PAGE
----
1. citizenship; false STATEMENTS IN THE DECLARATION AND PETITION; PETITIONER’S IRREPROACHABLE CONDUCT. â€”In his declaration of intention to become citizen of the Philippines, petitioner stated that he had not been convicted of any crime and, in paragraph 13 of his petition for naturalization he alleged that he had conducted himself "in a proper and irreproachable manner" during the entire period of his residence in the Philippines in his relations with the constituted government. Yet the record shows that petitioner had violated a building municipal ordinance, for which reason he was charged criminally with a violation thereof, convicted therefore, and sentenced to pay a fine of P20. In vie of this false statement on materials he made in the declaration of intention and the petition for naturalization, both of which are sworn to, petitioner’s conduct has not been irreproachable.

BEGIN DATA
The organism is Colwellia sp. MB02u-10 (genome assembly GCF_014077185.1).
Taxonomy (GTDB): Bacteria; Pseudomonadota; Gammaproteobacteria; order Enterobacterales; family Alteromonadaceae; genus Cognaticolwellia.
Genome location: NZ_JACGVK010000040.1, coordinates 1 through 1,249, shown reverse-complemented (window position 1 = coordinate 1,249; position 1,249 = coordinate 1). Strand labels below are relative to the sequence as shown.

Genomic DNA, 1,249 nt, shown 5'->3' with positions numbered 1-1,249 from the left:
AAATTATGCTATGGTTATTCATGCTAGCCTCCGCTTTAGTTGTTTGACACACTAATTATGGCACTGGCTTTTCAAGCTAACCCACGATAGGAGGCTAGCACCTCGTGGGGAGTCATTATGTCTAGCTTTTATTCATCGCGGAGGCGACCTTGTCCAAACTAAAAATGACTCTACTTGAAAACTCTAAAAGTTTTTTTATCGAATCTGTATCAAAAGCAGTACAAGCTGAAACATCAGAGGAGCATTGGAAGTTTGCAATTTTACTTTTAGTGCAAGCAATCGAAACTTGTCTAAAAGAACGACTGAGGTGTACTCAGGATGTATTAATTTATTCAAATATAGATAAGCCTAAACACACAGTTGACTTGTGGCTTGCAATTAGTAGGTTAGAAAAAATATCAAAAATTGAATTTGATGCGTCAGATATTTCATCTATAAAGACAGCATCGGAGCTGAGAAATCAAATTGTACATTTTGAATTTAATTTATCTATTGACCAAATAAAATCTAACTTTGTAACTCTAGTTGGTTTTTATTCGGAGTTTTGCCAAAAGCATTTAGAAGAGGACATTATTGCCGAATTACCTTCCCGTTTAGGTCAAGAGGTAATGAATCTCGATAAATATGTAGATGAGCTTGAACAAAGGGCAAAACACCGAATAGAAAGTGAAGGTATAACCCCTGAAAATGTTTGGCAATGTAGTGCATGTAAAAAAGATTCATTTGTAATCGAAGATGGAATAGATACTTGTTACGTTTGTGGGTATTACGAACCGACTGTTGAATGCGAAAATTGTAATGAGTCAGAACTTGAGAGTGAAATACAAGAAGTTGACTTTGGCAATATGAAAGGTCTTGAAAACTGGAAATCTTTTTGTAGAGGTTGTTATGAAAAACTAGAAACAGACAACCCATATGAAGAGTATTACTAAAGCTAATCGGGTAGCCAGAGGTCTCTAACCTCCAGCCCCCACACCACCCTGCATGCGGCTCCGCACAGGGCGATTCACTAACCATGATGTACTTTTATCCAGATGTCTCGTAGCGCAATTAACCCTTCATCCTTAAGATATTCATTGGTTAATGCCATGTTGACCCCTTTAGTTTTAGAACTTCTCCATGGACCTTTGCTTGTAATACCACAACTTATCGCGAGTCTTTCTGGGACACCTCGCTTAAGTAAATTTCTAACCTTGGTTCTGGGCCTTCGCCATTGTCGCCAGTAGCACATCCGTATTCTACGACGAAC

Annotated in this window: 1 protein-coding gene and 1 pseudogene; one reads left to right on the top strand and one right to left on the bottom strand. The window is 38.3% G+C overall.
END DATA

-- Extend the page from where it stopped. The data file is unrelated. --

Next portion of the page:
2. ID.; APPLICATION FOR NATURALIZATION MUST BE SUPPORTED BY AFFIDAVIT. Where the period of residence required for a petitioner for naturalization is 10 years (Section 2, commonwealth Act 473) the supporting affidavit of character witness must show that the latter had known the petitioner at least 10 years prior to the filing of petition, otherwise the petition is fatally defective and does not copy with the requirement of the law which provides that petition for naturalization should be supported "by affidavit of at least two credible persons, stating that they . . . personally know the petitioner to be a resident of the Philippines, for a period of time required by this Act . . . ." (Sec. 7 of Commonwealth Act 473)
3. ID.; WHERE THE PETITIONER’S CHILDREN STUDY IN PRIVATE SCHOOLS; EVIDENCE OF RECOGNITION NECESSARY. â€” Where the petitioner’s children are enrolled in private schools, it is recognized by our Government and that Philippine history, government and civics are taught therein as part of the curriculum as required in section 2, paragraph 6 of the Revised Naturalization Law.
Petitioner Sy Chhut alias Tan Bin Tiong seeks a review of an order of the Court of First Instance of Manila denying his petition for naturalization as citizen of the Philippines.